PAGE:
In 2013, I authored what turned out to be the most read paper in the Journal of Politics in Latin America. It was a case study of the overlaps between the Water Regulatory Commission (CRA) and the Constitutional Court of Colombia. Regulatory issues are not the sexiest of topics in Latin American politics. Thus, I think the interest in the paper has to do with the still-emerging literature on the rise of the regulatory state outside the developed world, which was the subject of a special issue of Regulation and Governance in 2012.
My work seeks to demonstrate that the role of a regulatory agency cannot be the same in developed and developing countries because of the differences in the configuration of political institutions. Examples, as Landau and López explain regarding Colombia, may include a Congress that has serious difficulties initiating and monitoring the enforcement of policy. Also, a ‘thick’ constitution that leads to the “juridification” of regulation, and one of the most activist constitutional courts in the world. My paper’s main argument is that all these political factors should bear upon the way regulators do their jobs.
Let me explain the context briefly. Without exception, the Public Utilities Statute (Law 142 of 1994) and CRA regulations order that water provision be disconnected after a three-month period of non-payment. Unfortunately, the CRA states that it cannot change its regulations on disconnections without legal reform. But, on the other hand, since 1992, the Constitutional Court has ruled in favour of the tutelas, an individual complaint procedure to enforce the constitutional rights against a provider for depriving an individual from a vulnerable population the “minimum essential level of water” due to their failure to pay. These rulings have been primarily based onGeneral Comment 15 of the UN Committee on Economic, Social and Cultural Rights.
Despite the fact that CRA regulations are not under the judicial review of the Constitutional Court, the effects of the latter’s rulings on water regulation have been significant. Because of the Constitutional Court’s popularity and legitimacy, its rulings have been well known by common citizens and have been replicated by several judges across the country. Consequently, private and public water providers have had to disconnect water service in order to comply with CRA regulations; but thanks to judicial action, they also have had to reconnect the service in a number of cases.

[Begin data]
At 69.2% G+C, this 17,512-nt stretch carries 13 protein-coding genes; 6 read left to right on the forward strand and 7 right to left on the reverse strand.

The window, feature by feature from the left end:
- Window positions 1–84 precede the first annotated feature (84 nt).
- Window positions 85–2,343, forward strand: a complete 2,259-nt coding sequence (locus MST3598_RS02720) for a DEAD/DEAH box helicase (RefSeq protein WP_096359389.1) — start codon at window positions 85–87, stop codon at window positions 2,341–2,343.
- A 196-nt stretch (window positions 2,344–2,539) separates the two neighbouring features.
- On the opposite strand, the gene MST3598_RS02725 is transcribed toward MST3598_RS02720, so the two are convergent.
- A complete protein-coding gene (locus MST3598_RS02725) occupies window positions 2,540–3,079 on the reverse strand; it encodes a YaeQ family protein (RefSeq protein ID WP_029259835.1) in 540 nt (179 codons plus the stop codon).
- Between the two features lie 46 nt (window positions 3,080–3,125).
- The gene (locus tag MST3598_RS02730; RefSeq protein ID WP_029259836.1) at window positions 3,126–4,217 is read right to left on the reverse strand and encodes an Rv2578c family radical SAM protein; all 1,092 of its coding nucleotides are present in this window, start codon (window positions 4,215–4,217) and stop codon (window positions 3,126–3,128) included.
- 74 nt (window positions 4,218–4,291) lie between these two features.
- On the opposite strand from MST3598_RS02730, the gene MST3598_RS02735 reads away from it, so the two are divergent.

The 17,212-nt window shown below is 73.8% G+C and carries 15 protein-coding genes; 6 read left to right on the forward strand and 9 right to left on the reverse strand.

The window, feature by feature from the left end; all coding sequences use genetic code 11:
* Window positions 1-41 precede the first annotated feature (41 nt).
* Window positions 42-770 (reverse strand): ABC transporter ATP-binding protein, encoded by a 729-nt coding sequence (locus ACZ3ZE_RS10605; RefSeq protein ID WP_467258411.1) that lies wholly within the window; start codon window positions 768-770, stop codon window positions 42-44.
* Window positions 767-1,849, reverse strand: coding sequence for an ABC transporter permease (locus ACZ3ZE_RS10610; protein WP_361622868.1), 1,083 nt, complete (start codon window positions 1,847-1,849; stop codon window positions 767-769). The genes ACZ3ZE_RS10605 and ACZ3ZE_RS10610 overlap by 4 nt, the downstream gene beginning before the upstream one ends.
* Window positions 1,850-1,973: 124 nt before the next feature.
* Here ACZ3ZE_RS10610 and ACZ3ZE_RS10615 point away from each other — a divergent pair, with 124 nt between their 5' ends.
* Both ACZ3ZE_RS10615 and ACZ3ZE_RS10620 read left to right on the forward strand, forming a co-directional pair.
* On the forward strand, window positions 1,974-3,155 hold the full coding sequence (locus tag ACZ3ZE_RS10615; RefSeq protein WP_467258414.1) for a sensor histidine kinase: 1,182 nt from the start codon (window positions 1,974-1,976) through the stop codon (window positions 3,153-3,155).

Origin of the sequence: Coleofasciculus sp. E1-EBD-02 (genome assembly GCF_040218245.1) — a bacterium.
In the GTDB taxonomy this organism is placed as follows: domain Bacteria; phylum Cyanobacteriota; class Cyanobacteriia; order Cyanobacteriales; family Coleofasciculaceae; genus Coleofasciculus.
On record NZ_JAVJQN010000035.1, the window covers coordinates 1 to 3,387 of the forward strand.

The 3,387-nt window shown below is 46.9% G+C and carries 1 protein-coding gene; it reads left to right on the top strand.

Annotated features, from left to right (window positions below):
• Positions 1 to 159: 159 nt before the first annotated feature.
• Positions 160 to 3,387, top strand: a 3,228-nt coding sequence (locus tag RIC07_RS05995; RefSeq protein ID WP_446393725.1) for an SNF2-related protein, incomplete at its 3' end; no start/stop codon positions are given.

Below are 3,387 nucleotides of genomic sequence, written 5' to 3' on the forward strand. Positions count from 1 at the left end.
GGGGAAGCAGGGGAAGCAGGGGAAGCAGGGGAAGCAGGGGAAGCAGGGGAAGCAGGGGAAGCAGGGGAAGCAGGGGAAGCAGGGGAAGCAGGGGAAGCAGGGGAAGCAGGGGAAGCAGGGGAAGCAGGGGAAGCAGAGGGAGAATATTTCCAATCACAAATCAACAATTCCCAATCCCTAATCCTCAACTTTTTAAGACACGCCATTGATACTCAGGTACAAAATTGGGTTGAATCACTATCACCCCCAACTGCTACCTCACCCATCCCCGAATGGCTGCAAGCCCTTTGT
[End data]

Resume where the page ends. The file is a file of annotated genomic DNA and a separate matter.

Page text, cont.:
The current dominant theories on the regulator’s role would find the CRA’s position appropriate. The CRA commissioners consistently rejected any reference to the notions of overlaps, conflicts, competition or communication between regulators or regulatory rationales (referring to the Constitutional Court and to the regulatory rationales that it supports). They also emphasised that there is limited communication between the CRA and Congress, stressing the CRA's consolidated independence and the relevance of the economic efficiency regulatory rationale (beyond any political “interference”).
However, the capture theories (“the regulator is captured by organized interests at the expense of a diffused group”) behind the CRA's main understandings are not capable of explaining water regulation in Colombia. It is clear that in reality there is not only “one regulator”. Rather, there are a number of regulatory authority bodies (e.g. Congress, Constitutional Court, Minister of Housing, National Planning Department). And, even more importantly, despite the significant power of the Constitutional Court, it has been beyond the capture of the industry for more than two decades.
By contrast, the available evidence seems more consistent with Tony Prosser’s notions of the ‘regulatory enterprise’ and regulatory rationales. Prosser explains that “regulatory independence is not the key principle of institutional design, because regulation is a collaborative enterprise between regulatory agencies and other government bodies” in a regulatory space. From his perspective, “capture is less of a danger than lack of regulatory responsiveness”.
In this case, the limited communication between the CRA and the rest of the actors with regulatory authority has affected the responsiveness of the regulation regarding water services disconnection. The Congress does not even have a clear idea about what the CRA’s functions are and, normally, does not use the CRA’s information in its proposals and debates. The CRA’s lack of financial resources could also be associated with its passive understanding of the regulatory tasks. Similarly, the CRA’s isolated perception of regulatory authority could help to explain why it took nearly two decades after the Constitutional Court’s first rulings on the suspension of water provision for the CRA to send the Minister of Housing a draft bill on the minimum essential level of water.
In this way, one of the paper's conclusions is that the definition of the CRA’s role should not be restricted by the regulatory rationale of economic efficiency or by capture worries. The CRA should understand that it shares regulatory authority with other actors like the Constitutional Court and, therefore, must be in continuous dialogue with them about regulatory rationales different from the economic efficiency, like human rights and social solidarity. Moreover, given the critical dysfunction of the Colombian legislature, the CRA should be able not only to promote debates in Congress around the most important regulatory issues, but also to directly provide what Prosserdefines as “a forum in which participation and deliberation can take place”. In sum, given the Colombian political context, the CRA should be less obsessed with its independence and increase its attention to the responsiveness of the regulation.